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I hired a developer and they now claim they have a copyright on the code, how did this happen?

In this day of a new app being developed every day, how does the company owner or management know who owns the code developed and when they could lose control over it?

Most issues of ownership for software code fall into areas of copyright (a form of intellectual property or IP), since they are usually “written works of authorship” and primarily covered by US copyright law.  Copyright protection provides the author with protection from reproduction by others.  There are times when works can be reproduced without violating a copyright under things such as the “fair-use doctrine,” such as when sample pages from a book are reprinted in a blog with commentary by the blog author about their thoughts or criticisms about what is being said in the book.  The rights for copyright protection are generally given to the original author of the work for long periods of time (anywhere from 70 years to over 120 years depending upon all the facts).  After that amount of time has passed, the work is considered in the public domain and others can copy it without worrying about infringement.

When an existing tech company or startup hires someone as a developer to work for them, they need to be cautious regarding who will own the code the developer is writing.  One of the first questions to be answered is whether the developer was hired as an independent contractor or employee.  Many people think that just because you call them an independent contractor, even in a written contract, or “1099” them by paying compensation hourly without deducting payroll taxes, the person is, in fact, an independent contractor.  That is not the case for several reasons.  The IRS has its main test for determining what classifies as an independent contractor and they don’t simply look at how you pay them or what you call them.  Their are a number of factors involved such as who determines when they work, where they work, and how they work.  Generally, the more control the company has over them, the more likely they will be an employee under the IRS test.  There are other tests as well, such as in California, employees must be provided workers compensation insurance coverage by their employer.  California tends to go beyond what the IRS requires to impose the added costs and obligation of getting workers comp coverage for what many would consider a contractor.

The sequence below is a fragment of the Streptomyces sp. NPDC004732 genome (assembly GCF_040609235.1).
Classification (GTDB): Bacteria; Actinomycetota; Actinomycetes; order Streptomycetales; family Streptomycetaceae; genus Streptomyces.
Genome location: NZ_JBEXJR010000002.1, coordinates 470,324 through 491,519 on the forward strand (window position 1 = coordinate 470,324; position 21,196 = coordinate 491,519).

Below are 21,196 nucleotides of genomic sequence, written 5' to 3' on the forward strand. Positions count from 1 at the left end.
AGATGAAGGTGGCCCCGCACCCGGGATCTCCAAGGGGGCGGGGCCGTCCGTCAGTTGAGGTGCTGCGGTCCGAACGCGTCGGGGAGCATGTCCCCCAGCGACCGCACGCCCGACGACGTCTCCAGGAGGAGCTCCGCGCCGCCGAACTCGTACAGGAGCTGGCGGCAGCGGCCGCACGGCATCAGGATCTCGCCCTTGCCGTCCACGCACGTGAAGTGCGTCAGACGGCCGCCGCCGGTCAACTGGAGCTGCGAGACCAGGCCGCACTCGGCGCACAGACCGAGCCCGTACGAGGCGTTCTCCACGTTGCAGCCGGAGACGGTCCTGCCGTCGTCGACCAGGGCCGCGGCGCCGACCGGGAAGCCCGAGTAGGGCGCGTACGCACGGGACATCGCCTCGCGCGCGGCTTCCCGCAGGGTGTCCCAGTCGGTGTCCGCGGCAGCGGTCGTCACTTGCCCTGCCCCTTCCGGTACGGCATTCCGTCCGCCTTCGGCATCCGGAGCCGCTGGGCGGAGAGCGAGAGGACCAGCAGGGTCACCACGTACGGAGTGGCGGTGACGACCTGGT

After determining whether they are an employee is to see whether the work created is a work made-for-hire.  Normally a work made-for-hire arrangement is when the company hiring the developer makes it clear that any code written by the developer is owned by the company, not the developer.  You are hiring them to make the work.  If the developer is an employee, the creation of the work must be within the scope of what you hired them for and the company retains ownership.  If they are a contractor, you need a clear written agreement that the work will be for hire to retain ownership.  However, there are additional requirements beyond simply stating in a written agreement that it is for hire.  The work you hire them for must also fit within the following categories defined by 17 U.S.Code Section 101:  contribution to a collective work, part of an audiovisual work, translation, supplementary work, compilation, instructional text, test, answer material for a test, or an atlas.  Again, similar to the tests for employee versus contractor, these categories are subject to certain tests or review by a court looking at existing statutes, case law, or other relevant factors. You can see that it is much easier to claim that something is within the scope of employment by hiring the employee and clearly stating what they are to do versus having to clearly fall within one of these categories and have a written agreement defining those duties.

So when looking at who owns software code or who may end up owning it, many issues need to be examined and it is not as simple just “1099-ing” someone for a few hours to coding.  Even at the formation and startup stage, these issues must be addressed so that management or the founders can properly analyze and plan for how they will hire.  Even if they choose to hire the developer as an employee with the increased company copyright protections, they still should have written agreements in place protection their existing or to be developed IP.  If hiring the person as a contractor, it is crucial to have well written agreements in place.  Simply downloading sample forms from the internet may seem like a quick and low cost solution, but if something is not done properly, a tech company could end up losing its ownership rights to what could be the most valuable asset they own.  Laws not only vary by state or country, they change over time, so any form you may find may not comply with local law or be up to date for any recent changes.  This is where looking for a local licensed attorney familiar with intellectual property (IP) protections, technology transactions, licensing issues, or copyright can be invaluable.